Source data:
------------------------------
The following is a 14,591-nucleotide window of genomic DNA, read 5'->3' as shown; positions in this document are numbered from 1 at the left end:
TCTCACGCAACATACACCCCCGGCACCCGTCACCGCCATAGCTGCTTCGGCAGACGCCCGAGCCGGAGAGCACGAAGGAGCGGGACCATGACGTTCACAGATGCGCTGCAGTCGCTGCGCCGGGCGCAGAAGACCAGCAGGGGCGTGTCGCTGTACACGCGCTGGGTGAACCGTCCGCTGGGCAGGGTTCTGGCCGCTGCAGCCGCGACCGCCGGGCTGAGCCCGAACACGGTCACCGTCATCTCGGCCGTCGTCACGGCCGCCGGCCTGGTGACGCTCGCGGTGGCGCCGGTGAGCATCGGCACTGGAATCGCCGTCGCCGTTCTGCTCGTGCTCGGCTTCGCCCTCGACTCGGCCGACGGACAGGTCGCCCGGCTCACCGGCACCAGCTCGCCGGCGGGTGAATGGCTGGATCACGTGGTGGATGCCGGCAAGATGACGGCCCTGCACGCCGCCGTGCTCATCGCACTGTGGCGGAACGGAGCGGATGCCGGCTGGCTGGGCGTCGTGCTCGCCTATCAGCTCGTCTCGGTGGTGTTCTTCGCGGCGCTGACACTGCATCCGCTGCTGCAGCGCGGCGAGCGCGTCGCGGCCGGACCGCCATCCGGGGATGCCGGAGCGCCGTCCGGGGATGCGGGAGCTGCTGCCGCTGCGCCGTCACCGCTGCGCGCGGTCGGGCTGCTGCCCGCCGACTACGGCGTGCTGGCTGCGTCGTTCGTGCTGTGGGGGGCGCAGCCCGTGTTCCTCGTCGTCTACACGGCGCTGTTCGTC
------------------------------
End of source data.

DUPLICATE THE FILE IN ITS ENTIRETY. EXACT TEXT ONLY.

The following is a 14,591-nucleotide window of genomic DNA, read 5'->3' as shown; positions in this document are numbered from 1 at the left end:
TCTCACGCAACATACACCCCCGGCACCCGTCACCGCCATAGCTGCTTCGGCAGACGCCCGAGCCGGAGAGCACGAAGGAGCGGGACCATGACGTTCACAGATGCGCTGCAGTCGCTGCGCCGGGCGCAGAAGACCAGCAGGGGCGTGTCGCTGTACACGCGCTGGGTGAACCGTCCGCTGGGCAGGGTTCTGGCCGCTGCAGCCGCGACCGCCGGGCTGAGCCCGAACACGGTCACCGTCATCTCGGCCGTCGTCACGGCCGCCGGCCTGGTGACGCTCGCGGTGGCGCCGGTGAGCATCGGCACTGGAATCGCCGTCGCCGTTCTGCTCGTGCTCGGCTTCGCCCTCGACTCGGCCGACGGACAGGTCGCCCGGCTCACCGGCACCAGCTCGCCGGCGGGTGAATGGCTGGATCACGTGGTGGATGCCGGCAAGATGACGGCCCTGCACGCCGCCGTGCTCATCGCACTGTGGCGGAACGGAGCGGATGCCGGCTGGCTGGGCGTCGTGCTCGCCTATCAGCTCGTCTCGGTGGTGTTCTTCGCGGCGCTGACACTGCATCCGCTGCTGCAGCGCGGCGAGCGCGTCGCGGCCGGACCGCCATCCGGGGATGCCGGAGCGCCGTCCGGGGATGCGGGAGCTGCTGCCGCTGCGCCGTCACCGCTGCGCGCGGTCGGGCTGCTGCCCGCCGACTACGGCGTGCTGGCTGCGTCGTTCGTGCTGTGGGGGGCGCAGCCCGTGTTCCTCGTCGTCTACACGGCGCTGTTCGTC